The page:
On Tuesday, we noted that weekly bankruptcies are soaring, the most in over a decade, and there is a striking correlation between the unemployment rate and chapter 11 filings. Not too long ago, we said that a "biblical" wave of bankruptcies is about to flood the U.S. economy.
With that being said, and at no surprise, GNC Holdings, Inc. filed for bankruptcy protection on Tuesday night, intending to sell its business and shutter over 1,000 stores.
The health and wellness brand, based in Pittsburgh and founded in 1935, "expects the Chapter 11 process will benefit its stakeholders and best position the Company for long-term success." The Chapter 11 petition was filed in U.S. Bankruptcy Court in Delaware will allow the company "to restructure its balance sheet and accelerate its business strategy."
GNC said it reached a deal with its secured lenders for approximately $130 million in additional liquidity to continue operations through the bankruptcy process and work toward a prearranged reorganization plan with creditors.
"GNC has secured approximately $130 million in additional liquidity through (i) a commitment from certain of its term lenders to provide $100 million in "new money" debtor-in-possession (DIP) financing and (ii) approximately $30 million to come from certain modifications to the existing ABL credit agreement," GNC said.
The company said it "reached an agreement in principle for the sale of the Company's business" - with the starting bid price of $760 million, subject to court approval.
"With the support of its lenders and key stakeholders, the company expects to confirm a standalone plan of reorganization or consummate a sale that will enable the business to exit from this process in the fall of this year," GNC said.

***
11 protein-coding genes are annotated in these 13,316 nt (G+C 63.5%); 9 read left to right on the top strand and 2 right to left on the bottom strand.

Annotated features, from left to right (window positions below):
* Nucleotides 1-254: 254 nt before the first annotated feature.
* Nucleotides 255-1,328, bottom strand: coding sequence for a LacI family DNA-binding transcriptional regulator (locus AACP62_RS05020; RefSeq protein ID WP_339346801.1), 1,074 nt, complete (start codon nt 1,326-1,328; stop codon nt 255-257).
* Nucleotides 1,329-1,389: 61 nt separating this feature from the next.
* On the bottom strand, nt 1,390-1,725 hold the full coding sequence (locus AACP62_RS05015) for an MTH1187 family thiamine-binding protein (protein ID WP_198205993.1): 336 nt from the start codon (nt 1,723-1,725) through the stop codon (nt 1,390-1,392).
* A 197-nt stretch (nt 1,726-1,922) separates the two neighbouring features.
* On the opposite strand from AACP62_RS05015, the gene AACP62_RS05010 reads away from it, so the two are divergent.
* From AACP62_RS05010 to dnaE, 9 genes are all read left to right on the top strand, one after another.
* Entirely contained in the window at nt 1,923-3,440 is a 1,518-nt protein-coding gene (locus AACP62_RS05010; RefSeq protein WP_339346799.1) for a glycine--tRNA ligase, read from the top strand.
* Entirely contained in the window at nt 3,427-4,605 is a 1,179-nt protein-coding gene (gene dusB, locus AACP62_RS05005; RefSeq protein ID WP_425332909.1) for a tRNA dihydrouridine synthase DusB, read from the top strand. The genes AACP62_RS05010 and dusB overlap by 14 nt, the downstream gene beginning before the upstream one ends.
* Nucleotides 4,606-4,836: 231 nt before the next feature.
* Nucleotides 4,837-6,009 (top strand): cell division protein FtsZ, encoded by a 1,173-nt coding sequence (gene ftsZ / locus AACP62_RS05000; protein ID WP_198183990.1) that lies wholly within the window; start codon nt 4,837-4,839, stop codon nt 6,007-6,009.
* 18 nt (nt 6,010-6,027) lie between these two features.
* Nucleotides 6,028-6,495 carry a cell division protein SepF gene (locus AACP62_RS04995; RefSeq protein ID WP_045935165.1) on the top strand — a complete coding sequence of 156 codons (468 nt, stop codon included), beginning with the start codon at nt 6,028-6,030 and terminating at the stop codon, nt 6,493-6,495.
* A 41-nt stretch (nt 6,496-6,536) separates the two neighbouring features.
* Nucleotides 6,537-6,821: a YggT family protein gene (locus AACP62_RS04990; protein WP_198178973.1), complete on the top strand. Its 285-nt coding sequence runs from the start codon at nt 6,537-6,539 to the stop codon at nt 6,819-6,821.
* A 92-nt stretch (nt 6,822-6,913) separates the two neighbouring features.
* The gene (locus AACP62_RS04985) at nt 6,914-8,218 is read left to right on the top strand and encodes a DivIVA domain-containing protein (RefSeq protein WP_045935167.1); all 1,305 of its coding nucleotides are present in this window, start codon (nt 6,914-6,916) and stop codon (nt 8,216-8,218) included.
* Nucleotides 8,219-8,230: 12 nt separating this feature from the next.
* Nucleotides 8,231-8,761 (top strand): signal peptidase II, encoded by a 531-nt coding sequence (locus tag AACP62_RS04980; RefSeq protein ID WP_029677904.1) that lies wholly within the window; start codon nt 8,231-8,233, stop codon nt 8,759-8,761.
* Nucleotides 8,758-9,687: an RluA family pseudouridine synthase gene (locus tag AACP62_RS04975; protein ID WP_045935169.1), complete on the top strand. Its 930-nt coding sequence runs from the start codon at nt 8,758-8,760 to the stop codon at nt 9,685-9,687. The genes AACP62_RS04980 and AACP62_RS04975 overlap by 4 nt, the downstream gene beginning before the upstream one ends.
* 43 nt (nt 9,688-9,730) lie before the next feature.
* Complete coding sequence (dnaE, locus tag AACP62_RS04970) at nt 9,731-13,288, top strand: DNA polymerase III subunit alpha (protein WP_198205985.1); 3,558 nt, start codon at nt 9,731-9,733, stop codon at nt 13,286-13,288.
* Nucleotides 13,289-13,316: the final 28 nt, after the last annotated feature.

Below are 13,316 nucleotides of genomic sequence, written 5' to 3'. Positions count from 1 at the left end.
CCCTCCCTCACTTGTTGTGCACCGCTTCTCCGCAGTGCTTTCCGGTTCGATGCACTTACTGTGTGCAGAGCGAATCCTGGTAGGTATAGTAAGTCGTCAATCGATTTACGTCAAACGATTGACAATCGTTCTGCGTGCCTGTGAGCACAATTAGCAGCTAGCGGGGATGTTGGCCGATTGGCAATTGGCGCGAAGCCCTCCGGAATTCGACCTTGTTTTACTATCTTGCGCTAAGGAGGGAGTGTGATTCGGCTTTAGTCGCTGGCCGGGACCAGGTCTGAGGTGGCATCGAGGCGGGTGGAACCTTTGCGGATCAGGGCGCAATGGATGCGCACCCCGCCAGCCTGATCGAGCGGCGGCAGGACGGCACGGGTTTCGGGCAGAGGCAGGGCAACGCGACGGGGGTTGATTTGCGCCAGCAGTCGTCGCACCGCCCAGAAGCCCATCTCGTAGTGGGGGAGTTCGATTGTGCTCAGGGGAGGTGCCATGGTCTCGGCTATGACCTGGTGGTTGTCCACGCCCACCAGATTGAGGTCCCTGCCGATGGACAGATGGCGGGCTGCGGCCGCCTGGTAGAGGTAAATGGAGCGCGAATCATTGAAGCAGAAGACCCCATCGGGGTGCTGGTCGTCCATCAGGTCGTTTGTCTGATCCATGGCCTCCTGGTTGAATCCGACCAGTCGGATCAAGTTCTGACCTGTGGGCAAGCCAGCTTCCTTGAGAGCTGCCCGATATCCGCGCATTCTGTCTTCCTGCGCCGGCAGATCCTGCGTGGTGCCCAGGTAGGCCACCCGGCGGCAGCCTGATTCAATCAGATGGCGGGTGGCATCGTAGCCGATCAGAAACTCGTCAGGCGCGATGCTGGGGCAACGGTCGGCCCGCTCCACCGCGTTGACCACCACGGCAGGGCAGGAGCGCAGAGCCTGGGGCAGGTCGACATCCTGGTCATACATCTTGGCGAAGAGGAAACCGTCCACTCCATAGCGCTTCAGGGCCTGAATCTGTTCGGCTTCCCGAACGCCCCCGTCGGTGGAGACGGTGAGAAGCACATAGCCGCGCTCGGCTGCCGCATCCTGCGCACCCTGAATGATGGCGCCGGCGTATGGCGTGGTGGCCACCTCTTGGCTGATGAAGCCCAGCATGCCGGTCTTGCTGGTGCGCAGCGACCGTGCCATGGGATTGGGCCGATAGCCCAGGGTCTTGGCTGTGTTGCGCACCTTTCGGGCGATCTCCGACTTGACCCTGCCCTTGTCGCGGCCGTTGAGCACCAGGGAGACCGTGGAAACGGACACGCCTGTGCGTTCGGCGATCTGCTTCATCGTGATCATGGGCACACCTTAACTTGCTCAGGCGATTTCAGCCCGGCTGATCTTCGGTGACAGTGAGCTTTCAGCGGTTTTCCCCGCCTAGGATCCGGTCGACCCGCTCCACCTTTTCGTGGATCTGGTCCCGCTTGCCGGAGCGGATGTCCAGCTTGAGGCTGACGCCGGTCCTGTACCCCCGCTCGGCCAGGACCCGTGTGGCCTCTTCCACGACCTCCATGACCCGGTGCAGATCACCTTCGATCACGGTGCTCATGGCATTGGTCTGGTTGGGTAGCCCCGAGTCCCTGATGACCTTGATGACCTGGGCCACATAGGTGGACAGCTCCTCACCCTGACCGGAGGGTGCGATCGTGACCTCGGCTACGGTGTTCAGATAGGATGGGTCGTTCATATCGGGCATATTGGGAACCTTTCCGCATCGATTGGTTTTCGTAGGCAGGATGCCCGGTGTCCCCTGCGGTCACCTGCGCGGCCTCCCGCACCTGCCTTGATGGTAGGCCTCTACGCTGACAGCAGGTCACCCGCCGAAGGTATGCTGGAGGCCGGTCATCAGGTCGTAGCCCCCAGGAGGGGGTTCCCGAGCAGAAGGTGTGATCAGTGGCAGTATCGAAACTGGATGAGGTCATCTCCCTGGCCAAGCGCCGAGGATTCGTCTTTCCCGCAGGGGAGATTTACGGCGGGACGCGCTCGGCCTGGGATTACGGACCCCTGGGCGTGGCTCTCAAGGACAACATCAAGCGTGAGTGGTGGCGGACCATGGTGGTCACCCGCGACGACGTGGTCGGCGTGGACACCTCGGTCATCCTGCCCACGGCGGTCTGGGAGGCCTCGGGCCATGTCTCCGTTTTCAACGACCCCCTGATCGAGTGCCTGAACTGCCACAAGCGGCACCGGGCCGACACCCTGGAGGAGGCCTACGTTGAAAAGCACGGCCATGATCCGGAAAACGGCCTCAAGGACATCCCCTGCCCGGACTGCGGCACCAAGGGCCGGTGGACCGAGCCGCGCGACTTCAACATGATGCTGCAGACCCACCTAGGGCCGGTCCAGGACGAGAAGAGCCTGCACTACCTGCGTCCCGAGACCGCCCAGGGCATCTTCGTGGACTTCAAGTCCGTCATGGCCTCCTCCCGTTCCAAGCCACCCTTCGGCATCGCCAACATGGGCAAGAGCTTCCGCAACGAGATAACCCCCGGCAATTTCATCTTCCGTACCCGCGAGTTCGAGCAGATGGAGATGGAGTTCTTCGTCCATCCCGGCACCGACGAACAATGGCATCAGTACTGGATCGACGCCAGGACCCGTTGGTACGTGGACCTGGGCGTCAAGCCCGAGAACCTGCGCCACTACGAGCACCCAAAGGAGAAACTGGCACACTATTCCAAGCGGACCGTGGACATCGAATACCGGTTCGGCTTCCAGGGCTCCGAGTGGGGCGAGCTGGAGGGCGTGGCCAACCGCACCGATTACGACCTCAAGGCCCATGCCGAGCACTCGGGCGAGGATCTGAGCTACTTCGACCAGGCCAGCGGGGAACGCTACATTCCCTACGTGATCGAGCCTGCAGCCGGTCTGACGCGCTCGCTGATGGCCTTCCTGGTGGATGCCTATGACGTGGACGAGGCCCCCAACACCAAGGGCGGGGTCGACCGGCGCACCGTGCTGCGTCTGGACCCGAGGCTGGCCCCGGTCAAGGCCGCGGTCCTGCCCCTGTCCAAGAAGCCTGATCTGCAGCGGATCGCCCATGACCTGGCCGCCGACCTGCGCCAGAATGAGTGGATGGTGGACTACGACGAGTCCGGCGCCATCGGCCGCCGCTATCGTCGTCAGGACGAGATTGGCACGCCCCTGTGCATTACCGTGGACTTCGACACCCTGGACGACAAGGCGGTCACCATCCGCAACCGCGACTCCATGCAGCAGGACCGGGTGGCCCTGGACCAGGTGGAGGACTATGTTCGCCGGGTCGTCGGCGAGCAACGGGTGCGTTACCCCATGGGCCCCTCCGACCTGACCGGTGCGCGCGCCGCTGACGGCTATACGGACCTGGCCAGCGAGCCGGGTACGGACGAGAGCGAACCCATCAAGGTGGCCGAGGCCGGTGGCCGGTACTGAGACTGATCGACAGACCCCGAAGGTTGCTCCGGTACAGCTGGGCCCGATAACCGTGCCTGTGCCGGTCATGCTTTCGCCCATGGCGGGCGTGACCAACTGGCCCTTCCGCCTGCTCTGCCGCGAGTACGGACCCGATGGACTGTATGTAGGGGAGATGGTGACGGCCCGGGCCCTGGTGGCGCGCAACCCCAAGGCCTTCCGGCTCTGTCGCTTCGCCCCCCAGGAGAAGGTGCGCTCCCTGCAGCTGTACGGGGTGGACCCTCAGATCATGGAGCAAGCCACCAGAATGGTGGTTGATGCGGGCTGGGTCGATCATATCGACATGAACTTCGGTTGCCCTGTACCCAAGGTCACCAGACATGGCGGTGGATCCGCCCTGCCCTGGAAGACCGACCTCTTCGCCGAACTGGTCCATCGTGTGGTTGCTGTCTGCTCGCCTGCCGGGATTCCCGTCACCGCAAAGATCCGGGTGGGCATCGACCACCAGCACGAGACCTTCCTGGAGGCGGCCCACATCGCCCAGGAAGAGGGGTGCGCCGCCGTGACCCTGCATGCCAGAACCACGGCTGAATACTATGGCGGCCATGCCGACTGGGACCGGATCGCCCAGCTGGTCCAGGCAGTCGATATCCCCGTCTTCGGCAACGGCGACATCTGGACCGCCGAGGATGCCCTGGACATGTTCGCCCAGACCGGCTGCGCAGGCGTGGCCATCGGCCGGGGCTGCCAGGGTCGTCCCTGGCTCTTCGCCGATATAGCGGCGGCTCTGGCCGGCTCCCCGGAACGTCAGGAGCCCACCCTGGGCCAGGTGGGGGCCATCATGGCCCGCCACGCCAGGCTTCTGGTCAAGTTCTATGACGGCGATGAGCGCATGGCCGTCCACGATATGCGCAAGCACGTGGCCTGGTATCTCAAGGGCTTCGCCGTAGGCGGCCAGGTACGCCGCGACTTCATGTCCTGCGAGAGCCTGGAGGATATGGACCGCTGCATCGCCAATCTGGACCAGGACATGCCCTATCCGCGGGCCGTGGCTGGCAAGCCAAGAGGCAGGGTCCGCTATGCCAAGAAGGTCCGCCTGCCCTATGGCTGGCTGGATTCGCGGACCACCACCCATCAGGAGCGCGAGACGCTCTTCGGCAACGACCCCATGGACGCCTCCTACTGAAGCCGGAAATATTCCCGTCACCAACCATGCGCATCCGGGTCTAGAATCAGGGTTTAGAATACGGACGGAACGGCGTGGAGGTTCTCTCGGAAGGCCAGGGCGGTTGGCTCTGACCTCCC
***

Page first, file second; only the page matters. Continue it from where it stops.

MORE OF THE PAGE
GNC estimated its total debts at $895 million and total assets of $1.4 billion. The company plans to close 800 to 1,200 of its 5,200 retail locations throughout the U.S.
"This acceleration will allow GNC to invest in the appropriate areas to evolve for the future, better positioning the company to meet current and future consumer demand around the world," GNC said in a statement.
Robinhood pajama daytraders panic buying, yet, another bankrupted company...
The retail industry's temporary shutdown of stores to mitigate the spread of the virus has been absolutely catastrophic - the ripple effect has led to some retailers not paying rent, which has pressured real estate companies. Several large mall operators are under severe financial distress thanks to retail tenants skipping out on rent payments:
- Default By Mall-Owner CBL Sparks Another Manic-Bid By Robinhood Daytraders
- Mall Giant Demands Rent Payments Even As It Skips Its Own
Ultimately, GNC will not be alone - many other retail outlets will be forced to file for bankruptcy this year, resulting in far more pain for commercial real estate companies. So for all the talk of a V-shaped economic recovery - well it's just nonsense.